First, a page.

For those of us heading back to work Tuesday, you might take note of the 10 million unemployed Americans who wish they could join you. We all want a good job. But what defines "good"? Could it be that morale matters more than money? Martha Teichner reports our "Sunday Morning" Cover Story:
You may not have ever seen anything quite like it: workers protesting because their boss was fired.
In June, the board of directors of Market Basket, a 71-store supermarket chain in New England, dismissed company president Arthur T. Demoulas. The board was controlled by Arthur T.'s cousin, Arthur S. Demoulas, who wanted more of the profits to go to shareholders, less to employees.
In what amounted to an epic family feud, Market Basket stores hemorrhaged money -- an estimated $1 million a day -- thanks to a customer boycott in sympathy with the employee walkout.
"No other walkout, 20,000 people walk out for one man," said one employee, "but we did."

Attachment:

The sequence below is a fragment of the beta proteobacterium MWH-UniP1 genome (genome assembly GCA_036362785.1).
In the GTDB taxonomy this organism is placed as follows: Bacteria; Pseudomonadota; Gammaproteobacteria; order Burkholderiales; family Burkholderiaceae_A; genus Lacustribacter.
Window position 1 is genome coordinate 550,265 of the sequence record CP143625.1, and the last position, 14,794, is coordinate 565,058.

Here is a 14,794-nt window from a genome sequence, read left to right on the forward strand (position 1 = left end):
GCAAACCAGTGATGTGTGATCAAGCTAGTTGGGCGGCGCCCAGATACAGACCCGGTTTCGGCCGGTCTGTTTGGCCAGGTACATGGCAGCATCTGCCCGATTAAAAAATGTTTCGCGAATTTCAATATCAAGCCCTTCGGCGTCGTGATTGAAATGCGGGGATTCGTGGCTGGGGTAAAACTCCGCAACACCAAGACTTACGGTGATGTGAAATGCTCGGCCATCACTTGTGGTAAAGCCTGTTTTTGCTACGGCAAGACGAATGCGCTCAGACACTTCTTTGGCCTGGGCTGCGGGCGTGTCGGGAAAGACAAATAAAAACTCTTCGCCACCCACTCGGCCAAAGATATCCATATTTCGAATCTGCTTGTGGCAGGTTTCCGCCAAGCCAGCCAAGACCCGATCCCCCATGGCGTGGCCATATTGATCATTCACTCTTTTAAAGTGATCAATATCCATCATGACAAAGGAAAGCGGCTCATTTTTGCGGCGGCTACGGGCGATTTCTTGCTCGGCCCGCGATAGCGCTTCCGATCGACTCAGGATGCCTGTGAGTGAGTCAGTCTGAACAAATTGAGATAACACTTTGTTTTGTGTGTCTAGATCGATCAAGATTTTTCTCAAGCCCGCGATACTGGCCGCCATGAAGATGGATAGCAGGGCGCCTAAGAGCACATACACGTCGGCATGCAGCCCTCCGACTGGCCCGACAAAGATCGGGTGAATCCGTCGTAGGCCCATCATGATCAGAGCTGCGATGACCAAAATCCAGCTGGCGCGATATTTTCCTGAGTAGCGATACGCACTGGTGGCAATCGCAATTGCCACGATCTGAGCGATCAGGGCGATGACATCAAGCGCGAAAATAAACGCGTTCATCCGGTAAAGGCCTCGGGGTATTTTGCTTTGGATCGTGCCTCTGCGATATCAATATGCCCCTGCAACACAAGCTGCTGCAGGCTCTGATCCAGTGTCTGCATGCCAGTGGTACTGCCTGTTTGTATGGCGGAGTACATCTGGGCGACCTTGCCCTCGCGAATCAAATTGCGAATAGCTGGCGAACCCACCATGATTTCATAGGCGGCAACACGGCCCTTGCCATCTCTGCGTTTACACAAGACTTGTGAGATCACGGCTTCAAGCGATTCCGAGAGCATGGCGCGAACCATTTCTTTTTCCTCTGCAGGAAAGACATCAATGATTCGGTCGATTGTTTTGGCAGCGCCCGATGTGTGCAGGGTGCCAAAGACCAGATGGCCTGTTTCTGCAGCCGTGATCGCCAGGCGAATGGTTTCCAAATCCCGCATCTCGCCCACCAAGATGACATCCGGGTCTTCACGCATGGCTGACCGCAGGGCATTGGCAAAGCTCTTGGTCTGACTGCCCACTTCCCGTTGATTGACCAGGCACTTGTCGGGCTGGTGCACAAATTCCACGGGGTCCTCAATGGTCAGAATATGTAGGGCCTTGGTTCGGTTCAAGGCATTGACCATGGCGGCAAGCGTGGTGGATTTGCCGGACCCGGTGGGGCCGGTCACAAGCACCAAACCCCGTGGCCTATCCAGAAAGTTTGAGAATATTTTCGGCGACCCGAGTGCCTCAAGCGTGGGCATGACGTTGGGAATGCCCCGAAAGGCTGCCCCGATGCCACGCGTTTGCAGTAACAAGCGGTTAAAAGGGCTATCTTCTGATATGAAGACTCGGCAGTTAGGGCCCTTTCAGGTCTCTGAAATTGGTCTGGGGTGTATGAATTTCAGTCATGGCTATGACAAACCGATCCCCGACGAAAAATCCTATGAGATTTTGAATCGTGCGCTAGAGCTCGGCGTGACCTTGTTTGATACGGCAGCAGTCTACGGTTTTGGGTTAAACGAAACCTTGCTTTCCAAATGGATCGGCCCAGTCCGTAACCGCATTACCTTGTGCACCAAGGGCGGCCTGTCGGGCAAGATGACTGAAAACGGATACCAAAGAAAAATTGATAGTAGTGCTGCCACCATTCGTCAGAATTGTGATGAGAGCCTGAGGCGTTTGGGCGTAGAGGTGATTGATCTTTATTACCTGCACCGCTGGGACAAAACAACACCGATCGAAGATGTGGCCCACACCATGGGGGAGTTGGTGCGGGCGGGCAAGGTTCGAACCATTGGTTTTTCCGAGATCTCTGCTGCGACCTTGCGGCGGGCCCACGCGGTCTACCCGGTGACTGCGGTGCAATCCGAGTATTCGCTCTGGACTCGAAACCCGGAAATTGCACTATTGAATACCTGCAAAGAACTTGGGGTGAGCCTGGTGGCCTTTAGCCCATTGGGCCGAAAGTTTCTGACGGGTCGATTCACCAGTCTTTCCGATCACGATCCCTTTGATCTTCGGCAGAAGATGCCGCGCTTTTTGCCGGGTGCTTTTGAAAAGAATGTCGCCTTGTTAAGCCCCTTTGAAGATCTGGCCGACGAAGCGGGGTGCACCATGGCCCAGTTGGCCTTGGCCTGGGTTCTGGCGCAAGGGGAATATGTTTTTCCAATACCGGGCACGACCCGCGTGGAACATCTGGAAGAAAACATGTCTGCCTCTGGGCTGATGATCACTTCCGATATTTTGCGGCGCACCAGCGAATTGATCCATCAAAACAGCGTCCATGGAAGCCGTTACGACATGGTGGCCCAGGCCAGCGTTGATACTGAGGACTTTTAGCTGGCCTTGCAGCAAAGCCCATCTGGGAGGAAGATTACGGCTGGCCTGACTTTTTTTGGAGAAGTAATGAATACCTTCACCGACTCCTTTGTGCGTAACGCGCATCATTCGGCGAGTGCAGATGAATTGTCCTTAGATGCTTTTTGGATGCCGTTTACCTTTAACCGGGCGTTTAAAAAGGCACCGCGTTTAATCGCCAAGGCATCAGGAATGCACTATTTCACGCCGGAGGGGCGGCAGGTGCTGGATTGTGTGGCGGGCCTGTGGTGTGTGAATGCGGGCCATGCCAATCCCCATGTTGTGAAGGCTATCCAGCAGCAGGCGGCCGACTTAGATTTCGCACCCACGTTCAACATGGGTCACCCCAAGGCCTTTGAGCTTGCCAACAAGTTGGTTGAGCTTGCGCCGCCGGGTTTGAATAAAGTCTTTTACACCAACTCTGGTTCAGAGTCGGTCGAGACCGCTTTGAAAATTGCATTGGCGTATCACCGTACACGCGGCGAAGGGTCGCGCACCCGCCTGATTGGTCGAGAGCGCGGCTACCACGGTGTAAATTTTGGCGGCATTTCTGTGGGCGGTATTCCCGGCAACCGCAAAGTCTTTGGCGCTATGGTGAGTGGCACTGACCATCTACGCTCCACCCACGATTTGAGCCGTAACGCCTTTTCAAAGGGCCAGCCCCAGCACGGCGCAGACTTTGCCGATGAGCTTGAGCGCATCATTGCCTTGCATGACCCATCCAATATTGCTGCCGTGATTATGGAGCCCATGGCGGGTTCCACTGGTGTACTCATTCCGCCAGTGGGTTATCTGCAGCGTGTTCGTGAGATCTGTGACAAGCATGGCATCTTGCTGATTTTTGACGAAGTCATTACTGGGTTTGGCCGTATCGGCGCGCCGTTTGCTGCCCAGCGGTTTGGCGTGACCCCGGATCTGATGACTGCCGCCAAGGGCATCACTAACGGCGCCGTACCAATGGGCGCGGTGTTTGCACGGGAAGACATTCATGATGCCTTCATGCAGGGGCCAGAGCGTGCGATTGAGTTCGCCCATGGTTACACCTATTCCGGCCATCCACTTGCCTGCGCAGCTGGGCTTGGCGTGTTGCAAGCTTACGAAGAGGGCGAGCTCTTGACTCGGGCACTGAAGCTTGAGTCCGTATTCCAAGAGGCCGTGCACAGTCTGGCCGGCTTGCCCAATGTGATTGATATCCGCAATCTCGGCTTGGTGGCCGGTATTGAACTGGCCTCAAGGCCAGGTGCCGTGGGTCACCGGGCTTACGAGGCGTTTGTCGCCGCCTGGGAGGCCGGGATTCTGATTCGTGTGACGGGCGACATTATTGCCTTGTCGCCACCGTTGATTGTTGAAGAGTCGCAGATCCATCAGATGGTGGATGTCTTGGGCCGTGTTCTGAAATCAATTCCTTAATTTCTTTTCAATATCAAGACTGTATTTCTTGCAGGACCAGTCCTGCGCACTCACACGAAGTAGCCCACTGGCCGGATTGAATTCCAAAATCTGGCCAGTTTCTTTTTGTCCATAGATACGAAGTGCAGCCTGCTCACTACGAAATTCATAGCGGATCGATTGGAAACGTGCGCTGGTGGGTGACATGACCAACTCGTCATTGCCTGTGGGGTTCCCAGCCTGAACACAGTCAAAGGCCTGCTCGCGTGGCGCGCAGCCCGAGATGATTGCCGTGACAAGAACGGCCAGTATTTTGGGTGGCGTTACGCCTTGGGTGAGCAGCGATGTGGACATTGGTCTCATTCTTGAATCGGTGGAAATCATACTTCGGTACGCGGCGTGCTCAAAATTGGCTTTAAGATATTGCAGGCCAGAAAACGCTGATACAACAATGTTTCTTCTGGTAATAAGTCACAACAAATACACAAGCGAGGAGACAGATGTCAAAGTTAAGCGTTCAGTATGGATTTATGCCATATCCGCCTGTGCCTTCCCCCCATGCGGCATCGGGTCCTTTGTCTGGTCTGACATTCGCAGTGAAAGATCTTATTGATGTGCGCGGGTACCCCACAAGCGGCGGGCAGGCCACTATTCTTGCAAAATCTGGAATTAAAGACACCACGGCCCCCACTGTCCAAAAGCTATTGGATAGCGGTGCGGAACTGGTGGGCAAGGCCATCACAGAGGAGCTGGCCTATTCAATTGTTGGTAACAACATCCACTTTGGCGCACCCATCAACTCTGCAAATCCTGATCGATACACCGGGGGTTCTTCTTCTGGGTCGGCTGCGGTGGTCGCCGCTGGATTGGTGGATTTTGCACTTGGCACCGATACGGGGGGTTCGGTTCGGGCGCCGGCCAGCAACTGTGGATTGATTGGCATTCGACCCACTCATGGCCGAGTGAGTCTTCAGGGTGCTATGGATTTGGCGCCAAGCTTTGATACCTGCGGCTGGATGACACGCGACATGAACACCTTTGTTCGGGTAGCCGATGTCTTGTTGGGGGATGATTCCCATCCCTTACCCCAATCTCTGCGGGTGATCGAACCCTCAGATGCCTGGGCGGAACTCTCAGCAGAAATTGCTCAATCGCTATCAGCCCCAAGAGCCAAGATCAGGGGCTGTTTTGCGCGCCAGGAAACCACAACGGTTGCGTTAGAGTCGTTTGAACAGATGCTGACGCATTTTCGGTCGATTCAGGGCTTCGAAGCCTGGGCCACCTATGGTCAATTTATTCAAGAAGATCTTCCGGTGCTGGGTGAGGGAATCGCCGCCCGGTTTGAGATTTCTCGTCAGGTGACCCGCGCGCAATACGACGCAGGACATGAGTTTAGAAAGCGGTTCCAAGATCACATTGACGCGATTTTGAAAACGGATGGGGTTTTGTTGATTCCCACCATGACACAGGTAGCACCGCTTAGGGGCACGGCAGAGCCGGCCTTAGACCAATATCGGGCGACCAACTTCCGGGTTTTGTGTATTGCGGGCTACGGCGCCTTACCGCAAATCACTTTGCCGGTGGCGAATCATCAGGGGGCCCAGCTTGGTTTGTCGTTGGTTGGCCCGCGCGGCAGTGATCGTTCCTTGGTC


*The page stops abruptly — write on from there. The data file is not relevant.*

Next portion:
The employee revolt at Market Basket raises a question, especially over this Labor Day weekend: Is there a connection between workers feeling well-treated by their employers, and the bottom line?
There's lots of evidence the answer is yes.
Here's just one example, tracked for 15 years: Stock in Fortune magazine's "100 Best Companies to Work For" way outperformed both the S&P 500 and the Russell 3000 indices
- 100 Best Companies to Work For, 2014 (fortune.com)
Teichner asked, "What did you discern as the common denominators in what would make a great workplace?"
"It's actually the relationship of trust," said Levering. "They create a certain kind of culture. What we usually hear them talk about as either a family-like environment or a team-like environment."
At number 44, Whole Foods Market is one of only 13 companies that have made the list every year since Fortune started publishing it in 1998.
Co-founder John Mackey calls his employees team members.
"Is that psychological mumbo-jumbo, or does it really mean something to say 'team member'?" asked Teichner.